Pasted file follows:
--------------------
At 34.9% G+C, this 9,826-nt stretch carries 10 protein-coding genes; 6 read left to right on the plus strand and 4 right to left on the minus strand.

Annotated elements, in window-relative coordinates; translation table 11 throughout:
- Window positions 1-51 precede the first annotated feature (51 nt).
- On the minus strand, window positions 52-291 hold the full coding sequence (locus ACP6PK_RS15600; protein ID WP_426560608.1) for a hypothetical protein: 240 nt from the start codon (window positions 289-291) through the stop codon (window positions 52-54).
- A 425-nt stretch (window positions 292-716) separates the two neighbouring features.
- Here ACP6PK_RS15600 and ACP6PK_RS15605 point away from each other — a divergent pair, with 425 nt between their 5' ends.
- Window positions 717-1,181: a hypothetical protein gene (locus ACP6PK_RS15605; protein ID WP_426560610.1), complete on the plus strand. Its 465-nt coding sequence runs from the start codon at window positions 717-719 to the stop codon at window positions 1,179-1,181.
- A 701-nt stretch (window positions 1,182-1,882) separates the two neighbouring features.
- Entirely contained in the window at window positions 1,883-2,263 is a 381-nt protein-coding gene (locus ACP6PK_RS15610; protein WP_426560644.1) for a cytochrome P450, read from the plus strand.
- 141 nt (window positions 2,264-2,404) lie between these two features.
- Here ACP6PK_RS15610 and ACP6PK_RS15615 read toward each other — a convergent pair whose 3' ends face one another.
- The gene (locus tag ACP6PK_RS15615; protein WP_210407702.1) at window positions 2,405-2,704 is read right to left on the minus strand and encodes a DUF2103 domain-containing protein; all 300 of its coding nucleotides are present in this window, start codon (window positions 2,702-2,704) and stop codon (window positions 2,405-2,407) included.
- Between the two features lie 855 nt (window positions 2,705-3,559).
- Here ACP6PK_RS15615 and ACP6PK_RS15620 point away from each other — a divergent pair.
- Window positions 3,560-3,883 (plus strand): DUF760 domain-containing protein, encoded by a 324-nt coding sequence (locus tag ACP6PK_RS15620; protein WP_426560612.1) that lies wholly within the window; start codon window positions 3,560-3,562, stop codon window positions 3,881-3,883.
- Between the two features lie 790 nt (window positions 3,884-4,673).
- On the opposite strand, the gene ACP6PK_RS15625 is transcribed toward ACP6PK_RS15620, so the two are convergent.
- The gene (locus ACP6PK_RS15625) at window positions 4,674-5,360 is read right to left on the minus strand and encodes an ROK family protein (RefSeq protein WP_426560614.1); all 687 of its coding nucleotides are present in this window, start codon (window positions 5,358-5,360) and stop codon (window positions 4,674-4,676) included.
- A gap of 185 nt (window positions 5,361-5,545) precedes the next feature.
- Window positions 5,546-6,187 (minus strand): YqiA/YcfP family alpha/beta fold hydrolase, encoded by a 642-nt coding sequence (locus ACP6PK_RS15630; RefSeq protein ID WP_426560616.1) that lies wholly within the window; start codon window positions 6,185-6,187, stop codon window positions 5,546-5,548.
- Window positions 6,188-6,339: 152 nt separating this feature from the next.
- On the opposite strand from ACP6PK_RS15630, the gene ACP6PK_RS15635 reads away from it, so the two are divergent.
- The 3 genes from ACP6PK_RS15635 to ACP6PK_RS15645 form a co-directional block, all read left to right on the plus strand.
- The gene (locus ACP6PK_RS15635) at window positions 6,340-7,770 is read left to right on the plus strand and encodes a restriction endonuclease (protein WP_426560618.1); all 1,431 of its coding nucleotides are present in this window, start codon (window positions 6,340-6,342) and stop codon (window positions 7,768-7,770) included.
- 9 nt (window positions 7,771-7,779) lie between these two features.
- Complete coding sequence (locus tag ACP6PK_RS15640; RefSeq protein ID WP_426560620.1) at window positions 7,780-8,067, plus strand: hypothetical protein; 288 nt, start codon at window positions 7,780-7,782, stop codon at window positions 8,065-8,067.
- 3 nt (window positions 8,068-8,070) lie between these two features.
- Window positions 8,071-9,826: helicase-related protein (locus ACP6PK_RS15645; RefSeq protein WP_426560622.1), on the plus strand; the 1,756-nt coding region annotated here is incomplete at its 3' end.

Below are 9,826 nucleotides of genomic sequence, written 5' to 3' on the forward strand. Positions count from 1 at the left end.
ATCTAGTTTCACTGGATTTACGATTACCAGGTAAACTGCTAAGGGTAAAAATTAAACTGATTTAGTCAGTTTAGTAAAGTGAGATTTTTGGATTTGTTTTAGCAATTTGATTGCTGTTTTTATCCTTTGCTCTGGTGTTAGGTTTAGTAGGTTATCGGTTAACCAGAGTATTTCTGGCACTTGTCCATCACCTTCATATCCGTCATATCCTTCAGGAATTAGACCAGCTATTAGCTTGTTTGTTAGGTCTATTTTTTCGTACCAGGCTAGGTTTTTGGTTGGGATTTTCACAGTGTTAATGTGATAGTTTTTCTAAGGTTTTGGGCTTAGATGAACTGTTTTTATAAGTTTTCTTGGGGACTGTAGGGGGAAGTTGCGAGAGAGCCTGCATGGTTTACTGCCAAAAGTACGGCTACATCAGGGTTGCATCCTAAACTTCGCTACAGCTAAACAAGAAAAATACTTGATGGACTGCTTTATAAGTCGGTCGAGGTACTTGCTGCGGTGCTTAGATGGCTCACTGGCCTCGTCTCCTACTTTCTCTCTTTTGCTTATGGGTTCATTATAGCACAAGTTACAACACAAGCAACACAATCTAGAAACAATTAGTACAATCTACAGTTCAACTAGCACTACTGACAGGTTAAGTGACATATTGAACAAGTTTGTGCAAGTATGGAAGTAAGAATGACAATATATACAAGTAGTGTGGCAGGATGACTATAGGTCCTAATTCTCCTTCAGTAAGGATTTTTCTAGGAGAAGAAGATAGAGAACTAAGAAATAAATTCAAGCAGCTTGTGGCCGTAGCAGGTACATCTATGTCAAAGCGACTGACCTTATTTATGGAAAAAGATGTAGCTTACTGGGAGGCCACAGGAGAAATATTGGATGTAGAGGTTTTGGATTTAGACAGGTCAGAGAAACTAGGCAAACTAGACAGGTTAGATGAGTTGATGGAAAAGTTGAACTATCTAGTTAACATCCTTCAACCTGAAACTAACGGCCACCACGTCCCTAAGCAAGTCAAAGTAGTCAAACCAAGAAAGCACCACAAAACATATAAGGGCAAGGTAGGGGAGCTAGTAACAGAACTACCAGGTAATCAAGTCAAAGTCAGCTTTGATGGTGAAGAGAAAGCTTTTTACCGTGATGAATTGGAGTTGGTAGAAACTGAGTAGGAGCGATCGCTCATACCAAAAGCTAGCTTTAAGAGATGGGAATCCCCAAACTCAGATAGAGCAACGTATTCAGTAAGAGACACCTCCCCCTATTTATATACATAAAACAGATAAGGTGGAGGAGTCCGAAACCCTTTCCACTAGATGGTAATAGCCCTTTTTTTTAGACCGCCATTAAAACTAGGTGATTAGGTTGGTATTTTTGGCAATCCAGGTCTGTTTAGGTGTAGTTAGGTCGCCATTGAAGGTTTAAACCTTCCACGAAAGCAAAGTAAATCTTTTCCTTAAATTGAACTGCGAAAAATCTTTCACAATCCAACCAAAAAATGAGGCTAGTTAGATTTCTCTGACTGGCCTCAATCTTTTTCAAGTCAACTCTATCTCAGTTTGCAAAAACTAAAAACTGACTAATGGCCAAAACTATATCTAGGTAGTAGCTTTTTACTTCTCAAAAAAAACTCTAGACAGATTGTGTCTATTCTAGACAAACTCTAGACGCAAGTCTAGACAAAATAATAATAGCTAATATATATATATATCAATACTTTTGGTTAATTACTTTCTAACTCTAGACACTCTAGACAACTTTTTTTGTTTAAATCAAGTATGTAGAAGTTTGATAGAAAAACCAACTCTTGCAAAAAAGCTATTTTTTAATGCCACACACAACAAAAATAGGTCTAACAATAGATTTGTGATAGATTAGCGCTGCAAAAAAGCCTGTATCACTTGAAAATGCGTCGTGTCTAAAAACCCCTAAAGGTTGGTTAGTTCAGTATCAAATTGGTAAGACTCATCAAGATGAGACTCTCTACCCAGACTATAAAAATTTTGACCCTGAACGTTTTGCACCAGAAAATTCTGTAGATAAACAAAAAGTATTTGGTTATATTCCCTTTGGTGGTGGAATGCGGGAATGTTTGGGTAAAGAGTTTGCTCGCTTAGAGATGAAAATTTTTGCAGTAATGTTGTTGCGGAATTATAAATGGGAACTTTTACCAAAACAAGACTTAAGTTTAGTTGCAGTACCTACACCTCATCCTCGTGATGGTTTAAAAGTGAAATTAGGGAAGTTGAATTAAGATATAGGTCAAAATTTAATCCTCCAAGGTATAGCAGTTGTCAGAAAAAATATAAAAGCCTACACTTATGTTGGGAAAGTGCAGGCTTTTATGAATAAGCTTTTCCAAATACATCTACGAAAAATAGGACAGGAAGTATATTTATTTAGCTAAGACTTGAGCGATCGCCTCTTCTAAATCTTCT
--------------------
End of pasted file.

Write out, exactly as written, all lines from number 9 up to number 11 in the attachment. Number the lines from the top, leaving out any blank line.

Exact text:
- Entirely contained in the window at window positions 1,883-2,263 is a 381-nt protein-coding gene (locus ACP6PK_RS15610; protein WP_426560644.1) for a cytochrome P450, read from the plus strand.
- 141 nt (window positions 2,264-2,404) lie between these two features.
- Here ACP6PK_RS15610 and ACP6PK_RS15615 read toward each other — a convergent pair whose 3' ends face one another.